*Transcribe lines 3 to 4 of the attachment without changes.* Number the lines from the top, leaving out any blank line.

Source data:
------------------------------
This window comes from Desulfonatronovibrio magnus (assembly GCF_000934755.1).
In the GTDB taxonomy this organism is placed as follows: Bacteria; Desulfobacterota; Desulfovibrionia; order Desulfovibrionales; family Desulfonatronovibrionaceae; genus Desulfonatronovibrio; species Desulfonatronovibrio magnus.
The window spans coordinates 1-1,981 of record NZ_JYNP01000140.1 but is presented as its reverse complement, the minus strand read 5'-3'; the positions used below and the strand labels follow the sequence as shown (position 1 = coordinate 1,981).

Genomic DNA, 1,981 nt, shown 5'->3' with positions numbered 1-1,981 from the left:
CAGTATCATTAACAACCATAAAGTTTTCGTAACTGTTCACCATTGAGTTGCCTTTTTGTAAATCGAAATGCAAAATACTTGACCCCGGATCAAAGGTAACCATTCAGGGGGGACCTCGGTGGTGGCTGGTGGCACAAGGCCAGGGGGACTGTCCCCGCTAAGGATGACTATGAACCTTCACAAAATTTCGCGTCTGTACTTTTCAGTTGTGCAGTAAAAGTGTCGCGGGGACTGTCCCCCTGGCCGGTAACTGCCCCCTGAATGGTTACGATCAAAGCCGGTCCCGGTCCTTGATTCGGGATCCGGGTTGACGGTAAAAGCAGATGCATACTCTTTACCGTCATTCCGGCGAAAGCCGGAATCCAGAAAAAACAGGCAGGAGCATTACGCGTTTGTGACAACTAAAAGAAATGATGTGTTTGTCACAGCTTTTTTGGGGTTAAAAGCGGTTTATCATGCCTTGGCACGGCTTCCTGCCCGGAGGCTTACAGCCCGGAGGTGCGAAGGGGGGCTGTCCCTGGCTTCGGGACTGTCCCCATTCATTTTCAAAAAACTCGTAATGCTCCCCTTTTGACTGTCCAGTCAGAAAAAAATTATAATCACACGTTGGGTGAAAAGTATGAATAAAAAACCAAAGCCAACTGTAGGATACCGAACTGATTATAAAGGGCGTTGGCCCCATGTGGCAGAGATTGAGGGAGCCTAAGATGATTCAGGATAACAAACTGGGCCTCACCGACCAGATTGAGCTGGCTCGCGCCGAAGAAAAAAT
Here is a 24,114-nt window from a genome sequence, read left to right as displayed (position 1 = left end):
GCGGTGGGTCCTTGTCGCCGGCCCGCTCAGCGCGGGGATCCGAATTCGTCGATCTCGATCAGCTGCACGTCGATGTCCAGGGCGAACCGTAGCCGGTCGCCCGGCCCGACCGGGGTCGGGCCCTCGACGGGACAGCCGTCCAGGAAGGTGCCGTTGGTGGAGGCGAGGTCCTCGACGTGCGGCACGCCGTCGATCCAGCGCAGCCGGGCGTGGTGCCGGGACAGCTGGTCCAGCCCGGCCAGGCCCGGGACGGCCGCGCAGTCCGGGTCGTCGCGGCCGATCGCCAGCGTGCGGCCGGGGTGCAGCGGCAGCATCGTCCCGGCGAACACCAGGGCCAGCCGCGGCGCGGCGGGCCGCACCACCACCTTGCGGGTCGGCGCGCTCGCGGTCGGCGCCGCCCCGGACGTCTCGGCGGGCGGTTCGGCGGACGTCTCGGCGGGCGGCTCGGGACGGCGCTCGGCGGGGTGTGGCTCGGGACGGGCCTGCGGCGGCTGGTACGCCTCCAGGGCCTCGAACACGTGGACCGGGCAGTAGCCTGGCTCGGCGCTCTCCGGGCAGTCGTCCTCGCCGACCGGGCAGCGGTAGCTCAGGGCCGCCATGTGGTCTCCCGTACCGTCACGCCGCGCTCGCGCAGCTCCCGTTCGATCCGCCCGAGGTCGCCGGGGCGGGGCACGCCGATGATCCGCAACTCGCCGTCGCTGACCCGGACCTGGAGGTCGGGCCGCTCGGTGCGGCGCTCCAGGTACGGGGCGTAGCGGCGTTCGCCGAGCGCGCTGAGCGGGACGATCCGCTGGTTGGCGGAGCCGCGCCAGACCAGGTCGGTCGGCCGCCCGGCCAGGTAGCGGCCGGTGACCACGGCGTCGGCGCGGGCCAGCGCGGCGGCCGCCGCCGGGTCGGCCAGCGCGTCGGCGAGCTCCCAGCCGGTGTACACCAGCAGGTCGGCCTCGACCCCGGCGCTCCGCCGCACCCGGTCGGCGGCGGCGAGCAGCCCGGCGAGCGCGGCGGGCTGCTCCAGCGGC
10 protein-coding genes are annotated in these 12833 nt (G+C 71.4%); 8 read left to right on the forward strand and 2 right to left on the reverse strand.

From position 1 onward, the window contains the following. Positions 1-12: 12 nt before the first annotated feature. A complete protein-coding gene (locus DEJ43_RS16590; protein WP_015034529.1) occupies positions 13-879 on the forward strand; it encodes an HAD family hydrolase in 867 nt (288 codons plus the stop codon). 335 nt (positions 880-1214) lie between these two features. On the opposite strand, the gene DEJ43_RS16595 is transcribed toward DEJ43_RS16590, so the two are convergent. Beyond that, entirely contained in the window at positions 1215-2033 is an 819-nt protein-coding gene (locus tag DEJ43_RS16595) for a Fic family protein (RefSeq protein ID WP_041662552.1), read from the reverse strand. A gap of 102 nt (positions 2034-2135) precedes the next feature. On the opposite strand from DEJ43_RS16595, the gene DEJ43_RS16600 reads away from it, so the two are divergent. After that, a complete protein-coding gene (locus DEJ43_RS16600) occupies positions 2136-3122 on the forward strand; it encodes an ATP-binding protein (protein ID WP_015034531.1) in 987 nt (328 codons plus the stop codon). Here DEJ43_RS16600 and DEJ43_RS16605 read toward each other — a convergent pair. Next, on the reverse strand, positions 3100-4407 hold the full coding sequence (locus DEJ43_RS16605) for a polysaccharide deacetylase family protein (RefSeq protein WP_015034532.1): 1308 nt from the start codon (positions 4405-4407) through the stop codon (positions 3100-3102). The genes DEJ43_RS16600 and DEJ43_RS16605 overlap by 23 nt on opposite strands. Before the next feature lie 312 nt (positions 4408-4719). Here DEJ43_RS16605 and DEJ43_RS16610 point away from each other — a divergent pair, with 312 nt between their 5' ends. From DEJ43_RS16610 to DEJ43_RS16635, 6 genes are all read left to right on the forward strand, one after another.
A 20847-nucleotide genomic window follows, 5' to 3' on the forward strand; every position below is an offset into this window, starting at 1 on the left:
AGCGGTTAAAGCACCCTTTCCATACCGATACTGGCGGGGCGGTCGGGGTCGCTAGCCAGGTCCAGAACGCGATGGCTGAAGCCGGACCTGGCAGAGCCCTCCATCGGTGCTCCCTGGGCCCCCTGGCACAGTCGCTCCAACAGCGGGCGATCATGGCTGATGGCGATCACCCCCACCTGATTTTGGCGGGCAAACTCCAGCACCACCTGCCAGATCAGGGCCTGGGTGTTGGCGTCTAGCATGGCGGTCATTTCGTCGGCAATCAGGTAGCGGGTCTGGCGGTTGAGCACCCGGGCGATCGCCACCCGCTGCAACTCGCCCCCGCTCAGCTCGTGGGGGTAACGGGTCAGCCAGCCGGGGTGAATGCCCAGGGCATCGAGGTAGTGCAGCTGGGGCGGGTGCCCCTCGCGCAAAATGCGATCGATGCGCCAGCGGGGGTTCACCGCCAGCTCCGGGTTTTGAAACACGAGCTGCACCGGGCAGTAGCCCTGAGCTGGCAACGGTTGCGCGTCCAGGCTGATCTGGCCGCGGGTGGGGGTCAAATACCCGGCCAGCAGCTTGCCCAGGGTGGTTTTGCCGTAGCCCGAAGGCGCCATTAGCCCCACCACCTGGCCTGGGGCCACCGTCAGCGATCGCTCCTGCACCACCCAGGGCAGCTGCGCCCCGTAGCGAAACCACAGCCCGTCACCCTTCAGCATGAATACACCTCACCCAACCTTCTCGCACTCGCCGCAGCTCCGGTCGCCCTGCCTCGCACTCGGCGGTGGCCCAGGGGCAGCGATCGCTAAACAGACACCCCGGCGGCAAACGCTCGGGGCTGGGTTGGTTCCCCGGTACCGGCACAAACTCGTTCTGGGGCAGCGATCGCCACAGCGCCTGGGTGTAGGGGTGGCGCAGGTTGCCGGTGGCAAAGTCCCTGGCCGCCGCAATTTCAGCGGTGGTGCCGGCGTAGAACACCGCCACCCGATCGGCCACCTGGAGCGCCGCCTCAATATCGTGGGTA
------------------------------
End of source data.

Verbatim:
The window spans coordinates 1-1,981 of record NZ_JYNP01000140.1 but is presented as its reverse complement, the minus strand read 5'-3'; the positions used below and the strand labels follow the sequence as shown (position 1 = coordinate 1,981).

Genomic DNA, 1,981 nt, shown 5'->3' with positions numbered 1-1,981 from the left: